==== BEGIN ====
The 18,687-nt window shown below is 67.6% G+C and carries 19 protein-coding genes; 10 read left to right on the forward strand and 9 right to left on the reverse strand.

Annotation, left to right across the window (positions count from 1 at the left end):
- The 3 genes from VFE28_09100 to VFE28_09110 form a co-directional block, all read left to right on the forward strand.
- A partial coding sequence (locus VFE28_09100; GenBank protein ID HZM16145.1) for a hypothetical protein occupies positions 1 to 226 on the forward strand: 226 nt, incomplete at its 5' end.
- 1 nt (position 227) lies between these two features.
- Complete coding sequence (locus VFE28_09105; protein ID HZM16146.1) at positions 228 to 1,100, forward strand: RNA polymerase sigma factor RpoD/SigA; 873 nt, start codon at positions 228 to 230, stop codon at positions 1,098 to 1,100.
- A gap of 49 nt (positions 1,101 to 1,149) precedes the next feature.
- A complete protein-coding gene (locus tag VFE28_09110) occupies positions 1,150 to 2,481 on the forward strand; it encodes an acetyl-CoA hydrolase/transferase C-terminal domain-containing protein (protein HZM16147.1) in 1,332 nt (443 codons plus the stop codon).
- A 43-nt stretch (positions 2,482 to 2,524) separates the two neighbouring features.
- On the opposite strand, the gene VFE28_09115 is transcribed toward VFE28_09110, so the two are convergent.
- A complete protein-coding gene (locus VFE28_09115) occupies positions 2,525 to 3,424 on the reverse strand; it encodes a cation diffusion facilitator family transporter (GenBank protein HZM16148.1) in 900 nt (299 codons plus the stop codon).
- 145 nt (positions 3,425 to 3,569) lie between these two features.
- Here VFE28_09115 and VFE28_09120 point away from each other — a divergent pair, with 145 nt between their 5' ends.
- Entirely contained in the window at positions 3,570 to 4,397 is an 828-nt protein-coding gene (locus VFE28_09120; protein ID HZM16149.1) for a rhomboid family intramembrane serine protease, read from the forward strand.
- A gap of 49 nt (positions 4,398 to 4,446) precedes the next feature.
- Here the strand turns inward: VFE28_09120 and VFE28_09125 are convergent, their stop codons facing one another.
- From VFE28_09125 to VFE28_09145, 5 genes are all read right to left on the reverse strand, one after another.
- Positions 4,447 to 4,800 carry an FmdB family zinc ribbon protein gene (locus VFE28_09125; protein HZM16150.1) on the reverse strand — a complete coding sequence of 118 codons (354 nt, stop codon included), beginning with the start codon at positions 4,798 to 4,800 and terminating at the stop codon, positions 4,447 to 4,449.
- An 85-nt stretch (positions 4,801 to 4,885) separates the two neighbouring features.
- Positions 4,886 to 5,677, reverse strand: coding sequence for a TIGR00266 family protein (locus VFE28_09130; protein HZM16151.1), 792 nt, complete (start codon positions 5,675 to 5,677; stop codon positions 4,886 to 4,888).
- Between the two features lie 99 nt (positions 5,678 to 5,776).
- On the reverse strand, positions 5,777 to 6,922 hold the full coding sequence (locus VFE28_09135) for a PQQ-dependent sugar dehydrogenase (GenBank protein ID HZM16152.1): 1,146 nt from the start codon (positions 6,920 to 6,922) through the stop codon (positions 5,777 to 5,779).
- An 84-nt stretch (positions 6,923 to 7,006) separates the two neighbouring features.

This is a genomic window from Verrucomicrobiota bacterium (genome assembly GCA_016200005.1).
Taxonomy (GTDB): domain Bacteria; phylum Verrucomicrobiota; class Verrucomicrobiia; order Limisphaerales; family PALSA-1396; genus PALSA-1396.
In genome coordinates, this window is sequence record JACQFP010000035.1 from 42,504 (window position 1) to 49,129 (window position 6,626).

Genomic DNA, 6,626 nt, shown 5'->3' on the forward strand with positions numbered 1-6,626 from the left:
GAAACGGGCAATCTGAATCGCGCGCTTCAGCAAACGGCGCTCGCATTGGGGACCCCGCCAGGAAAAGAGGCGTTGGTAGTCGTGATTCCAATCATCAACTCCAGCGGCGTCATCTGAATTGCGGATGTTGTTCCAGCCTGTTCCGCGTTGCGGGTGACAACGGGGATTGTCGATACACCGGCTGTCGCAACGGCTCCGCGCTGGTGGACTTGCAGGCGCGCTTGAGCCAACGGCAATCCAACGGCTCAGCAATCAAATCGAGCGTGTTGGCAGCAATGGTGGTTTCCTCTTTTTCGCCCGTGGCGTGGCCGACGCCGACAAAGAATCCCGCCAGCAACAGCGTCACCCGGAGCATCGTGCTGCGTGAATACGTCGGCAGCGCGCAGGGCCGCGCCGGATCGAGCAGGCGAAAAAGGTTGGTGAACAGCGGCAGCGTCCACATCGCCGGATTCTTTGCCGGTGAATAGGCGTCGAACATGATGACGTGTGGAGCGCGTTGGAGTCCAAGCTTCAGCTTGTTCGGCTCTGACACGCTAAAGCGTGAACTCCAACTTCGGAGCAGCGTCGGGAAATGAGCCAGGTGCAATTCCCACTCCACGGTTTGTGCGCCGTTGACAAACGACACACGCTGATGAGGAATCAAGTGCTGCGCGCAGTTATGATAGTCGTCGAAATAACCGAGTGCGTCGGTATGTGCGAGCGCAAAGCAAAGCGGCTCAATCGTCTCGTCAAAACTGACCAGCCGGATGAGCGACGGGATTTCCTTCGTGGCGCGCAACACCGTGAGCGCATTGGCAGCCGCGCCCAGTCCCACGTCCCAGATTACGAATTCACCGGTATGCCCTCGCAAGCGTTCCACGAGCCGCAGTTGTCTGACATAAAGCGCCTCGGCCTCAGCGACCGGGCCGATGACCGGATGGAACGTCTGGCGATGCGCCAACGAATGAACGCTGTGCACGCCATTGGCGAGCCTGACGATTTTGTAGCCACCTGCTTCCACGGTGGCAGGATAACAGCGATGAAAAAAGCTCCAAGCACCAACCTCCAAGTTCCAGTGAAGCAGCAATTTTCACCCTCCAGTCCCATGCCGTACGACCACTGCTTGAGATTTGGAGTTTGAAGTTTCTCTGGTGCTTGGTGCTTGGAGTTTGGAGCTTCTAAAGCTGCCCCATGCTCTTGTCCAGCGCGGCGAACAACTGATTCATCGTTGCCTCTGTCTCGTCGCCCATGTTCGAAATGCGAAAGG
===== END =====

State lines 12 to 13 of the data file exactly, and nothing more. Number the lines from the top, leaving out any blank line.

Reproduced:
- 145 nt (positions 3,425 to 3,569) lie between these two features.
- Here VFE28_09115 and VFE28_09120 point away from each other — a divergent pair, with 145 nt between their 5' ends.